NOTE: I wrote this last year, similar experience but different write up on Camping in Kenong.

You gain strength, experience and confidence by every experience where you really stop to look fear in the face. You must do the thing you cannot do.” – Eleanor Roosevelt

By definition from the Kenong trip

Fear = leeches

The thing you cannot do – walk

It is perplexing yet excruciating how 3 days with Mother Nature can change your perspective about yourself. 16 people comprising of 8 females and males respectively ventured into the forest of Kenong Park, Pahang on the 31st August 2007.

With leisure walking, a quiet time reading and perhaps solitude time relaxing by the stream in mind, I’m sure the 16 participants gathered more than they have bargained for the cost of the trip.I presume for the young hunk who traveled from France and joined us must have had an interesting tale to tell his friends when he returns home.

The morning started with breakfast at Kuala Lipis town and the group got acquainted with the trekking guide, Appu in Appu’s Guest House. Appu’s sparkling eyes greeted us warmly. We took the opportunity during the waiting moment to exchange words with one another. 17 of us, we were no longer strangers as we hustled each other in lodging the food onto our backpack respectively.

Before beginning our journey, we witnessed the marching parade in the streets of Kuala Lipis. Gleefully, we stood admiring the patriotism spirit shown by our fellow Malaysians. Hoping on to the Merdeka wave, equipped with the camera, some of us waved enthusiastically as the band marched by.

We then separated into two groups. We tucked ourselves into the van. Everyone was clearly beaming with excitement as muffled sound of conversation was heard in the van. I took the opportunity to catch some winks. By the time I woke up, we have arrived at the oil palm estate. We squeezed carefully out of the doggie door of the van and waited for the other van to arrive. We waited. Patiently. As time passes by, some of us got bored and naturally we entertained ourselves. Some made pranks, posing eccentrically for photos while others rested the minutes away.

Soon enough, the driver realized that something was amiss and so he urged us to hopped back into the van. We cramped ourselves without much complain. Mid way, we met with the other van and the driver exchanged words with Appu. Apparently the driver misunderstood the drop off points and it was too late to return to the origin location. I was dazed with the happening but I obediently followed with the flow of events.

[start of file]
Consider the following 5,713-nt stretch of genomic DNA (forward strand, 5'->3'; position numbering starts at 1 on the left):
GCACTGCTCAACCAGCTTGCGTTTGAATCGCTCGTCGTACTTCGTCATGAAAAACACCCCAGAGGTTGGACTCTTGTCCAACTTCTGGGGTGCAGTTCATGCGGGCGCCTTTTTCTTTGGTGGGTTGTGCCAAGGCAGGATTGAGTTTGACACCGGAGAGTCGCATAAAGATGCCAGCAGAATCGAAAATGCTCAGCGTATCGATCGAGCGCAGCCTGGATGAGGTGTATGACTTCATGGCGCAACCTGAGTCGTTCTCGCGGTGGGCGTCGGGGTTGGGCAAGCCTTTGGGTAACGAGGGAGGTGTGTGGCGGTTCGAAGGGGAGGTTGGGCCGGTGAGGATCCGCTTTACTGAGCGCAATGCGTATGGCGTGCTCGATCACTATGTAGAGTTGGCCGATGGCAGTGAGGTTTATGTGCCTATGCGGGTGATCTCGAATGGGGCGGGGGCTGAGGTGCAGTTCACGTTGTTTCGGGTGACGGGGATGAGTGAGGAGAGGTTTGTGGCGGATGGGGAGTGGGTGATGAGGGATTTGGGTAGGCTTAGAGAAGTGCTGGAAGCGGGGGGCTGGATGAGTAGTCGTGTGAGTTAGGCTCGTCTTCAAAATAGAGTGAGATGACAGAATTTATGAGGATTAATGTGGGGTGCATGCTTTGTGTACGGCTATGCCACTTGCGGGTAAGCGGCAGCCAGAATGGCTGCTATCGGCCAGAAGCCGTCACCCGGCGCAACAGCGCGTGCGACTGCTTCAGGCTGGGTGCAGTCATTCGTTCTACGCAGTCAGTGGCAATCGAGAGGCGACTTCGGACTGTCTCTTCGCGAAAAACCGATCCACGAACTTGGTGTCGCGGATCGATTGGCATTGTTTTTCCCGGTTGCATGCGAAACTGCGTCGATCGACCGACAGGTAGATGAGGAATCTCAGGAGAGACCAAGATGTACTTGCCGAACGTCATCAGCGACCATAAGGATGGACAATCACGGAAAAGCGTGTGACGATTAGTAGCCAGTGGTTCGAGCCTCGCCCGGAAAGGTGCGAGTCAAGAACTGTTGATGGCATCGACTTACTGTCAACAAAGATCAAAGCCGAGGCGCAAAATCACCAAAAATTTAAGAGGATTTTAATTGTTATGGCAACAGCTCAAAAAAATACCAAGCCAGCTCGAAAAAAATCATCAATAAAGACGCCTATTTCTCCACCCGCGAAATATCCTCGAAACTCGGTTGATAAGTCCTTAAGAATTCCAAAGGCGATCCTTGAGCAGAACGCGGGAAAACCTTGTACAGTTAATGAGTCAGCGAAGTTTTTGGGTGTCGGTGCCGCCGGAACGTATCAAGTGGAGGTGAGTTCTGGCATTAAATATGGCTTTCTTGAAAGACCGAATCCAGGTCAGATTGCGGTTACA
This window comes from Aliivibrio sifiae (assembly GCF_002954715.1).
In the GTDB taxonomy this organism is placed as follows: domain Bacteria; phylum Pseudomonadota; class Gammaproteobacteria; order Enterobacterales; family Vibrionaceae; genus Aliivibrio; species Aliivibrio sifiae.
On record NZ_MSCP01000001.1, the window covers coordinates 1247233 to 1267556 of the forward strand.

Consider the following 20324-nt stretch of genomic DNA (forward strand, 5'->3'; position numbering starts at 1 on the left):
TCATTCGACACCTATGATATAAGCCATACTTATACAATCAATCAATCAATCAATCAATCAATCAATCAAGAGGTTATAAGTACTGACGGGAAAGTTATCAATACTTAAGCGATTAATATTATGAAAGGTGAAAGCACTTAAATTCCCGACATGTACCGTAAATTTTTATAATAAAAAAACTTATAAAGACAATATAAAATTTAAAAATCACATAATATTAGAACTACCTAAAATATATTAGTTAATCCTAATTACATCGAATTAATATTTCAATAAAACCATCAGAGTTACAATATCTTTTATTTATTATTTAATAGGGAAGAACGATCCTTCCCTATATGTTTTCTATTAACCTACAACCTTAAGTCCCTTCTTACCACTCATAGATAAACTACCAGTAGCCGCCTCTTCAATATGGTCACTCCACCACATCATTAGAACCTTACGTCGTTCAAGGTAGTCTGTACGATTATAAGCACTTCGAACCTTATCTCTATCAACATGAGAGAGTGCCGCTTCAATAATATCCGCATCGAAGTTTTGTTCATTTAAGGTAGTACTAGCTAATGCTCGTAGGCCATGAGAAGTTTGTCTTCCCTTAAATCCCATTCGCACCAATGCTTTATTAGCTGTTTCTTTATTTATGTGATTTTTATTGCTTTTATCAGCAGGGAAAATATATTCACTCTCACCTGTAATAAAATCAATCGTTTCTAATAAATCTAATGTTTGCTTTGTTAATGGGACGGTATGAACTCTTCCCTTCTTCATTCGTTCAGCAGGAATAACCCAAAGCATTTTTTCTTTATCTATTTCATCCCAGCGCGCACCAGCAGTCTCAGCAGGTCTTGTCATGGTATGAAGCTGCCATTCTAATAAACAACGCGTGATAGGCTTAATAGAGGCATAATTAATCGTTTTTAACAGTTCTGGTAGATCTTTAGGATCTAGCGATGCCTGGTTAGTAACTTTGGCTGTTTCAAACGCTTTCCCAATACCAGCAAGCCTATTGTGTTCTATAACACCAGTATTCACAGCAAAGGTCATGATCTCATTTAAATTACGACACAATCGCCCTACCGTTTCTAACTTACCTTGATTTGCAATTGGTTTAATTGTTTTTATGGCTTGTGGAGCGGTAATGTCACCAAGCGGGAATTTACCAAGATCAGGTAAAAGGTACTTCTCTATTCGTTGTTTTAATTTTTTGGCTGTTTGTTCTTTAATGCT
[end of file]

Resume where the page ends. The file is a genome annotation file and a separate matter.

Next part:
We arrive at the startup point and had a group picture. The 1.5 hour trek (as indicated in the itinerary) began here.

The first hour, we walked with our chirpy smiles, straining past the majestic forest. Along the way, we met the silent crawlers occupant of the woods, the leeches. Many willfully set heart to remove the uninvited guests from our socks. The leeches were sinking its nasty teeth into our fragile flesh.

Soon, we arrived at the native village and indeed we applauded, an enormous audience, admiring the natives’ hut.

Our journey continued up the hill and down the path. Yet, no visible sight of our destination. We stopped for lunch and I heard a question targeted to the leading head, “How long more? I thought it was just an 1.5 hour trek.” said the tired voice. The reply came diplomatically, “We are almost there, just another 15 minutes”. I accepted with anticipation that our lodging campsite to come in due time. Little did I realize the walk took us 5 hours ! The miracle of unconditional strength our feet brought us to an empty vast area. Even though, we could no longer express our innermost thoughts, our expression showed relief that we have finally arrived. It was as though in a brief moment we settled ourselves comfortably under the fly sheet and 4 young women shared the tent. Before we sat our heavy body on the tree logs, the “salt medic” was on call, busy in action, examining and killing off all the unwelcome leeches surrounding the campsite.

Most of us refreshed ourselves at the nearby river bank. Albeit, the water was muddy and milky, all of us were grateful for a good “clean” wash. There was something strangely attractive, even compelling washing in the stream. Drying our clothes and shoes had a new dimension.